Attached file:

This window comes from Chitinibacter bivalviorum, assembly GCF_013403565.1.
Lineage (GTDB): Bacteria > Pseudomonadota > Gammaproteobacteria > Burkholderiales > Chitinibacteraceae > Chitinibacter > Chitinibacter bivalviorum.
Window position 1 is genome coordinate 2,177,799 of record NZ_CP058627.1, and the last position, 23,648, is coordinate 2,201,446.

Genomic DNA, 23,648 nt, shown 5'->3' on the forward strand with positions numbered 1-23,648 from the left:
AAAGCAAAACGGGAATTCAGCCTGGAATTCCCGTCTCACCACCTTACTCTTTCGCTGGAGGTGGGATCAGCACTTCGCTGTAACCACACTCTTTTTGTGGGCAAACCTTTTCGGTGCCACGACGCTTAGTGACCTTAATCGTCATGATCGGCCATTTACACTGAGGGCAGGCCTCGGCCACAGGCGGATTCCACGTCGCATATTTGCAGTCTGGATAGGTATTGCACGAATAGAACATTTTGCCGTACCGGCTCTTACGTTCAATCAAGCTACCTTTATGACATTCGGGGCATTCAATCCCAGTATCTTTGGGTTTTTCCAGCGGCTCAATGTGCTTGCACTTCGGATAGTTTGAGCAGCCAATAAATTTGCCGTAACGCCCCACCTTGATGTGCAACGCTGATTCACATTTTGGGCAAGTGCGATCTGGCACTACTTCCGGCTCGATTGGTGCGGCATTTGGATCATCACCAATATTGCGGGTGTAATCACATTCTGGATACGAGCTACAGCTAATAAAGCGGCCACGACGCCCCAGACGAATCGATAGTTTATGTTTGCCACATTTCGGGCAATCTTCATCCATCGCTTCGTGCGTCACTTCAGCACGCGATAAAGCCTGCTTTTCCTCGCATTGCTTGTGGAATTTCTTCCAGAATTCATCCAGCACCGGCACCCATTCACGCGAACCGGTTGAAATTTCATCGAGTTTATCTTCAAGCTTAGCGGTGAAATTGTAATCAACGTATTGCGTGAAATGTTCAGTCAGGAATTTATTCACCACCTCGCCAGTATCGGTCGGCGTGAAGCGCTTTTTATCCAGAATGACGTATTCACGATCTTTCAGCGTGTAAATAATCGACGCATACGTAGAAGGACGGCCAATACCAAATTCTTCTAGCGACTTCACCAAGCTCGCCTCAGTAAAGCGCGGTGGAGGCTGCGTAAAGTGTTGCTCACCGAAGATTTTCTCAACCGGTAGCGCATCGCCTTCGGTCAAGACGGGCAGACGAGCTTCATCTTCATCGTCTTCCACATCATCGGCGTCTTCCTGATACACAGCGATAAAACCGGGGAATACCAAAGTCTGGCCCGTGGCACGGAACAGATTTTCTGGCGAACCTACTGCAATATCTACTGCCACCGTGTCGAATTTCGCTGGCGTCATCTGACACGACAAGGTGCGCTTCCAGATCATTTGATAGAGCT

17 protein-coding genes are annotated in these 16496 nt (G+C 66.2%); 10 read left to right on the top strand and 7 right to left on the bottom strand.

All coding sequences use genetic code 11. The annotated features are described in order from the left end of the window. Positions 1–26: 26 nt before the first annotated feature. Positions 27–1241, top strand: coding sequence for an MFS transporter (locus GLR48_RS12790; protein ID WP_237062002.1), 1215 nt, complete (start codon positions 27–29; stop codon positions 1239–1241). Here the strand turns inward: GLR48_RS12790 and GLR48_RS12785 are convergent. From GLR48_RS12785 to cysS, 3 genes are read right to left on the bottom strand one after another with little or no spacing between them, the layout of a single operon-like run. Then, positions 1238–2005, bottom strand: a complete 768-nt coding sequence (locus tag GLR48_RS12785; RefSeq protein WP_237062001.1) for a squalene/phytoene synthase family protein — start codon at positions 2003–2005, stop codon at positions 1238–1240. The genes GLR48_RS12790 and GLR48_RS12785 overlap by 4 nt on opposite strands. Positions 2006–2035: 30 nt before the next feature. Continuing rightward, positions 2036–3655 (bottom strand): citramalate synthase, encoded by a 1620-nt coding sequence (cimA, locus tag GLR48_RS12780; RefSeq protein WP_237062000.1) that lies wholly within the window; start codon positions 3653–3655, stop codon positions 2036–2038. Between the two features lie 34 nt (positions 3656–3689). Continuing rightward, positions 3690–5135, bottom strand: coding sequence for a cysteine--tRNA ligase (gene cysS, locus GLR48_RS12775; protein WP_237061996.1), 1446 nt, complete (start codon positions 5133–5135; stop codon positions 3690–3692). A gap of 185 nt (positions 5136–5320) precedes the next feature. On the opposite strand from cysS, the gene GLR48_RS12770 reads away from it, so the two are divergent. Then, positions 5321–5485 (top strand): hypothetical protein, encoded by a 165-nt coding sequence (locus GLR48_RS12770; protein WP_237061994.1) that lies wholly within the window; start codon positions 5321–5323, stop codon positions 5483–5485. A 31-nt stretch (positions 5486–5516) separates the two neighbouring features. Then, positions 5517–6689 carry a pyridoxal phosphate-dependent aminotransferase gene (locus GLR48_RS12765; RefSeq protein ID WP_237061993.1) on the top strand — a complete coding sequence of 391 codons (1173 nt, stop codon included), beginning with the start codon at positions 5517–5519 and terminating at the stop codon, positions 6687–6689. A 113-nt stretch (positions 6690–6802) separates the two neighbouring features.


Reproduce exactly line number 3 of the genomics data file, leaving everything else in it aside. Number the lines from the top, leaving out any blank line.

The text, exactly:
Window position 1 is genome coordinate 2,177,799 of record NZ_CP058627.1, and the last position, 23,648, is coordinate 2,201,446.